• Each group member will specify a landscape democracy challenge in his/her environment
  • Each Landscape Democracy Challenge should be linked to two or three of UN's 17 sustainable development Goals


Landscape Democracy Challenge: HO SIN YEE

Your references: https://www.facebook.com/LungMeiAlliance/?hc_ref=ARSxRjGFiOHMKAuhSWwwsxAhVH428dc3B7y92KCq7OqsE9HWVt8NcDvrIci3cVjT2SE&fref=nf http://www.hkwildlife.net/lungmei/ https://www.epd.gov.hk/eia/register/profile/latest/esb138.pdf

Landscape Democracy Challenge: Sudara Jayalath

Your references:

Landscape Democracy Challenge 3: Stefan Köder (Magdeburg / Germany): Gallery caption"Give chance of more indentity and empowerment to the (young) people in the district (in the "ghetto"...)"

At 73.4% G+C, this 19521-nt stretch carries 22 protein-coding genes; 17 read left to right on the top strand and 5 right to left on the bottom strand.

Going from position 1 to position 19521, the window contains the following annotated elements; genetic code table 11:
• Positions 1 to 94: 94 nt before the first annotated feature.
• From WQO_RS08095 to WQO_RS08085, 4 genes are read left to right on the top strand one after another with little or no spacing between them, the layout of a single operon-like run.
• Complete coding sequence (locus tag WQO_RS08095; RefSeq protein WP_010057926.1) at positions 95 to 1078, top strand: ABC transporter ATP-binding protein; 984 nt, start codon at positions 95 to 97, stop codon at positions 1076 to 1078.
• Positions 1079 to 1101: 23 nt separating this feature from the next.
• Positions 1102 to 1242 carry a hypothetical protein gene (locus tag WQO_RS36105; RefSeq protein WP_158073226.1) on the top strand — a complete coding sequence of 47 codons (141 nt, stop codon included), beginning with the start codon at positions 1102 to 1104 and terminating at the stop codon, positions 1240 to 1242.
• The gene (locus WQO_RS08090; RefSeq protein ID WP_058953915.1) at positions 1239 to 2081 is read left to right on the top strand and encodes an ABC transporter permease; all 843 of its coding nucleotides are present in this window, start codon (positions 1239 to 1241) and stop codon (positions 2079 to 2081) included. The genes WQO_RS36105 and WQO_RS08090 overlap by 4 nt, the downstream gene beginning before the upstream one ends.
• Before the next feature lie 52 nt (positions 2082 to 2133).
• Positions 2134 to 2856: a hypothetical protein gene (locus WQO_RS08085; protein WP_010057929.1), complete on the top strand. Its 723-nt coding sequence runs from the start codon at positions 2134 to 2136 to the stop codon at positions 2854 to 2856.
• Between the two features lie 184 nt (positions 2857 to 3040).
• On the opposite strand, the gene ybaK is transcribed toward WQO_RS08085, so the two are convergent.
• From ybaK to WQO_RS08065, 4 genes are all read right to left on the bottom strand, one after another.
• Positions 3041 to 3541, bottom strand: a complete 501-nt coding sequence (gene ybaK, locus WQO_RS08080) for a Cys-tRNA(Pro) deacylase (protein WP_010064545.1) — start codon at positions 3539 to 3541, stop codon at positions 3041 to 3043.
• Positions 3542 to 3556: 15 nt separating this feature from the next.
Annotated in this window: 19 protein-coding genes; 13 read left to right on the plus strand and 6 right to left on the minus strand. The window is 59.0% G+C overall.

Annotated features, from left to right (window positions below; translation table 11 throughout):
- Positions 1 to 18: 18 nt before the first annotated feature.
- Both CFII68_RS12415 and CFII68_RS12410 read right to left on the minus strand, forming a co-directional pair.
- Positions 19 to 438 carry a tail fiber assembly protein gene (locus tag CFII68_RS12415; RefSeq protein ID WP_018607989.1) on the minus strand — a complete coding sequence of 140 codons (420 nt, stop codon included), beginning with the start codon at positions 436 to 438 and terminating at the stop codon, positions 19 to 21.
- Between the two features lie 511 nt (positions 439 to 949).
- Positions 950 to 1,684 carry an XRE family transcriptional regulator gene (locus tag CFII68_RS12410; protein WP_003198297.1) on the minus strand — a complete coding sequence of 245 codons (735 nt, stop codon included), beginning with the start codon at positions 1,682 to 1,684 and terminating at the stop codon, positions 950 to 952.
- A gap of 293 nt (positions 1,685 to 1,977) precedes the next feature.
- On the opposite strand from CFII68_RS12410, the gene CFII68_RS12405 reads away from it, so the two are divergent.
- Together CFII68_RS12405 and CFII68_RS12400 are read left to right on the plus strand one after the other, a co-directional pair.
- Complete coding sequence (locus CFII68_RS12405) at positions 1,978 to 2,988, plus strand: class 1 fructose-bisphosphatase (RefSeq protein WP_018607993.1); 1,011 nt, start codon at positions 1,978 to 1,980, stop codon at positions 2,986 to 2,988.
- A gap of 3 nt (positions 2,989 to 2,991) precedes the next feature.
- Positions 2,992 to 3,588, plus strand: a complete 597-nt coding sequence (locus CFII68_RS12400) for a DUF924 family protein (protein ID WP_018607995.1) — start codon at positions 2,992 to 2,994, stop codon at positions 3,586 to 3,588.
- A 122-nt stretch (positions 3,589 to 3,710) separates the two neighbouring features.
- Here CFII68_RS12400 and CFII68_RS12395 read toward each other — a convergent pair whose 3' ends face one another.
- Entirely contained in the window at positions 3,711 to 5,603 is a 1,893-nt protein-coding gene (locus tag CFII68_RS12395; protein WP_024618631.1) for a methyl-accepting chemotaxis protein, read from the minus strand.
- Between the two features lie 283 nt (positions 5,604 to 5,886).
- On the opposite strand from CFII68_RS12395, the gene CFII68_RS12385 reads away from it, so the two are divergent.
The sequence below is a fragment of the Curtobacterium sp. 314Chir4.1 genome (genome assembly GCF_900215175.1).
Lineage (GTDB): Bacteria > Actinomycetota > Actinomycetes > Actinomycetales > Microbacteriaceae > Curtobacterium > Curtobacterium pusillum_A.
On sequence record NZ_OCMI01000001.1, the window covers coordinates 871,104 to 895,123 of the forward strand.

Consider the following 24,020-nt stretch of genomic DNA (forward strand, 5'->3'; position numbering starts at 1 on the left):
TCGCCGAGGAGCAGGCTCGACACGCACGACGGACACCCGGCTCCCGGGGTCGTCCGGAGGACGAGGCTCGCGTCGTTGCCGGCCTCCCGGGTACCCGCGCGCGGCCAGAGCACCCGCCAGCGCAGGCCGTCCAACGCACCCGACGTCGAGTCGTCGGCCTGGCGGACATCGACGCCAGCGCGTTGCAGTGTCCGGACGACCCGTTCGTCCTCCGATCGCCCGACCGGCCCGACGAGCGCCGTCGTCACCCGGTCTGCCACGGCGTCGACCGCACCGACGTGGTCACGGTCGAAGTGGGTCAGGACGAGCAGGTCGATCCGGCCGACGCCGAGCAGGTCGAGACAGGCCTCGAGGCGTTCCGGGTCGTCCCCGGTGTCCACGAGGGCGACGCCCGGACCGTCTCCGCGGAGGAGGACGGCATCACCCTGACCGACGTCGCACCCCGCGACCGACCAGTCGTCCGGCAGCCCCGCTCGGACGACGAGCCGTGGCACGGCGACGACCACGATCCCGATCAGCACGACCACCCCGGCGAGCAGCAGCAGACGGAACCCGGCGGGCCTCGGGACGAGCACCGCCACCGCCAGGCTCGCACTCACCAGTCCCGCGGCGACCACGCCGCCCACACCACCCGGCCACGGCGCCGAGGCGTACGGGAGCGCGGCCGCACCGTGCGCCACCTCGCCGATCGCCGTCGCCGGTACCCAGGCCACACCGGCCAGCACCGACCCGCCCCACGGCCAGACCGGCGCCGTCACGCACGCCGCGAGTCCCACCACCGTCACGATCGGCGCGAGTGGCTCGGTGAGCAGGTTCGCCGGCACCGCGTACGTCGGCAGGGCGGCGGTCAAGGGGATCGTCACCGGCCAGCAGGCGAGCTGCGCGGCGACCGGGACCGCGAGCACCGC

Your references:

Landscape Democracy Challenge 4

Your references:

  • ...
  • ...

Landscape Democracy Challenge: Fiona Nyadero

Your references:

  • Juja subcounty officials
  • Resident interviewees

Assignment 5 - Your Democratic Change Process

  • You can read more details about this assignment here
  • After documenting and reflecting on your challenges you will continue jointly with one of these challenges and design a democratic change process

Your Democratic Change Process

Reflection

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Conclusion:

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Your references